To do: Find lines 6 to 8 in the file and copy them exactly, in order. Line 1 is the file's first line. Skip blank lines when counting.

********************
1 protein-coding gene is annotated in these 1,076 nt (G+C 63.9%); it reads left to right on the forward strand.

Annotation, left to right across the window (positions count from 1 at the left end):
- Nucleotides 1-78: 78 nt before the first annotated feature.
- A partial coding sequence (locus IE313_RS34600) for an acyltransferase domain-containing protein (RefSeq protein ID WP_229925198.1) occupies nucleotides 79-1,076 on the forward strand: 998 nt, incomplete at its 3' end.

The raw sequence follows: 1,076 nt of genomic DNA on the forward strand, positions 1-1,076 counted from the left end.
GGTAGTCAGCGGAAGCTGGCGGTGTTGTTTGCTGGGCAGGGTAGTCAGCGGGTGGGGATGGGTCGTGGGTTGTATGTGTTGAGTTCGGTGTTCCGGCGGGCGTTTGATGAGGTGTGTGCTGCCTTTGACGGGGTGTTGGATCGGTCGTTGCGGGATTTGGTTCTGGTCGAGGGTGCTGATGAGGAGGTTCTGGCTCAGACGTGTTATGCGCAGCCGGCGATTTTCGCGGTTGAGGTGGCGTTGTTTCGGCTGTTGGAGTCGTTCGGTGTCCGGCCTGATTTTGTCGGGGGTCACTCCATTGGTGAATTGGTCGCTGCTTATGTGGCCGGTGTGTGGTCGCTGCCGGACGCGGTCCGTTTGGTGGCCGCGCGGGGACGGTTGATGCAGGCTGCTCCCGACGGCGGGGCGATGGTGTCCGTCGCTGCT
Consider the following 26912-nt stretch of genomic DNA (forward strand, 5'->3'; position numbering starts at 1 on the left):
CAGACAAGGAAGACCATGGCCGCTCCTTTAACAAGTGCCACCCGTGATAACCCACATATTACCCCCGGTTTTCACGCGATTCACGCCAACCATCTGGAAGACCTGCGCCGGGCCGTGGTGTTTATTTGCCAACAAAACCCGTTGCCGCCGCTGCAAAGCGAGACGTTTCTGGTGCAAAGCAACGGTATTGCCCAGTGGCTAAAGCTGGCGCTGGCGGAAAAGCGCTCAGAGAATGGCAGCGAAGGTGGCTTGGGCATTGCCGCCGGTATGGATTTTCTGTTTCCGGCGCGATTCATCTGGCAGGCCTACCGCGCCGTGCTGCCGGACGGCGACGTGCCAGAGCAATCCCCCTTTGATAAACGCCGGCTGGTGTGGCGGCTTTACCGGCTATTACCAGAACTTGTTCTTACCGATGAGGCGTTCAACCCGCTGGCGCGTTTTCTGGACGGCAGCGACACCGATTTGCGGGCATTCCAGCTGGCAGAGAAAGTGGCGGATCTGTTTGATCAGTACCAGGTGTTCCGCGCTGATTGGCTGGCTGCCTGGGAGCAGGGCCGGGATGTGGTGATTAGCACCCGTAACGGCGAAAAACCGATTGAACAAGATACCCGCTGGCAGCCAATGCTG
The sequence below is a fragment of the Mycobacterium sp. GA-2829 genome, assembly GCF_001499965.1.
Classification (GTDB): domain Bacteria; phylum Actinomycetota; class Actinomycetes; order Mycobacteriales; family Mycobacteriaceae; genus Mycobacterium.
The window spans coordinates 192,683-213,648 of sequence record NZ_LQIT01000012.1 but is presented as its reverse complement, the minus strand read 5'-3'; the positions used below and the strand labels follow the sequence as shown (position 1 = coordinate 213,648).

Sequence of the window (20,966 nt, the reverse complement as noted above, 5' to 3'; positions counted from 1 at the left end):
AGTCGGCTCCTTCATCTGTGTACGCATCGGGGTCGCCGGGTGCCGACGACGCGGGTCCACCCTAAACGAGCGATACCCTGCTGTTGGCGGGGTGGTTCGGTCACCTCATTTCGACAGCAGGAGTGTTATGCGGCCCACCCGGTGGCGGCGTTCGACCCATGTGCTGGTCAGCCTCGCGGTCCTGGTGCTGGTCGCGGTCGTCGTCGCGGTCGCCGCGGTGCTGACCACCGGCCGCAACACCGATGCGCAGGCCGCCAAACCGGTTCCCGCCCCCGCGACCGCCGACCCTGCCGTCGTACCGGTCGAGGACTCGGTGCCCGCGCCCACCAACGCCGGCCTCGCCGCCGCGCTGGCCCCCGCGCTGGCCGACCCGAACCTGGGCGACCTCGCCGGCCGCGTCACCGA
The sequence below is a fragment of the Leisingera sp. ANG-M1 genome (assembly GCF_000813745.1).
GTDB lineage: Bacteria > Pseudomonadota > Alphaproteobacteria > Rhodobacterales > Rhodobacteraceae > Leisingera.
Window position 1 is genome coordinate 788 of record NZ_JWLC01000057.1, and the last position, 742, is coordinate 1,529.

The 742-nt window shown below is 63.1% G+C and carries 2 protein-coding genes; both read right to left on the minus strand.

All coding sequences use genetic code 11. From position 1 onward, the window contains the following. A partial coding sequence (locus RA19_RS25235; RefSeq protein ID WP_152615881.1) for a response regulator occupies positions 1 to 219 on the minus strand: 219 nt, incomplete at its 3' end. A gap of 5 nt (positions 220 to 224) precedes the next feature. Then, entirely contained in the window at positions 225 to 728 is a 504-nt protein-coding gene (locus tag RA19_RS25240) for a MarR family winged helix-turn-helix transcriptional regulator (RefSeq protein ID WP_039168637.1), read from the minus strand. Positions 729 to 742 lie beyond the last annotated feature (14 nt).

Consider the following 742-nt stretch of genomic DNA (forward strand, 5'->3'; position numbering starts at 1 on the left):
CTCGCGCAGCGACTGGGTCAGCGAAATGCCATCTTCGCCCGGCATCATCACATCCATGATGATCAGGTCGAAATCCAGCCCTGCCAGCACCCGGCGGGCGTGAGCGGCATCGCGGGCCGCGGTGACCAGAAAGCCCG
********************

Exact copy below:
GGTAGTCAGCGGAAGCTGGCGGTGTTGTTTGCTGGGCAGGGTAGTCAGCGGGTGGGGATGGGTCGTGGGTTGTATGTGTTGAGTTCGGTGTTCCGGCGGGCGTTTGATGAGGTGTGTGCTGCCTTTGACGGGGTGTTGGATCGGTCGTTGCGGGATTTGGTTCTGGTCGAGGGTGCTGATGAGGAGGTTCTGGCTCAGACGTGTTATGCGCAGCCGGCGATTTTCGCGGTTGAGGTGGCGTTGTTTCGGCTGTTGGAGTCGTTCGGTGTCCGGCCTGATTTTGTCGGGGGTCACTCCATTGGTGAATTGGTCGCTGCTTATGTGGCCGGTGTGTGGTCGCTGCCGGACGCGGTCCGTTTGGTGGCCGCGCGGGGACGGTTGATGCAGGCTGCTCCCGACGGCGGGGCGATGGTGTCCGTCGCTGCT
Consider the following 26912-nt stretch of genomic DNA (forward strand, 5'->3'; position numbering starts at 1 on the left):
CAGACAAGGAAGACCATGGCCGCTCCTTTAACAAGTGCCACCCGTGATAACCCACATATTACCCCCGGTTTTCACGCGATTCACGCCAACCATCTGGAAGACCTGCGCCGGGCCGTGGTGTTTATTTGCCAACAAAACCCGTTGCCGCCGCTGCAAAGCGAGACGTTTCTGGTGCAAAGCAACGGTATTGCCCAGTGGCTAAAGCTGGCGCTGGCGGAAAAGCGCTCAGAGAATGGCAGCGAAGGTGGCTTGGGCATTGCCGCCGGTATGGATTTTCTGTTTCCGGCGCGATTCATCTGGCAGGCCTACCGCGCCGTGCTGCCGGACGGCGACGTGCCAGAGCAATCCCCCTTTGATAAACGCCGGCTGGTGTGGCGGCTTTACCGGCTATTACCAGAACTTGTTCTTACCGATGAGGCGTTCAACCCGCTGGCGCGTTTTCTGGACGGCAGCGACACCGATTTGCGGGCATTCCAGCTGGCAGAGAAAGTGGCGGATCTGTTTGATCAGTACCAGGTGTTCCGCGCTGATTGGCTGGCTGCCTGGGAGCAGGGCCGGGATGTGGTGATTAGCACCCGTAACGGCGAAAAACCGATTGAACAAGATACCCGCTGGCAGCCAATGCTG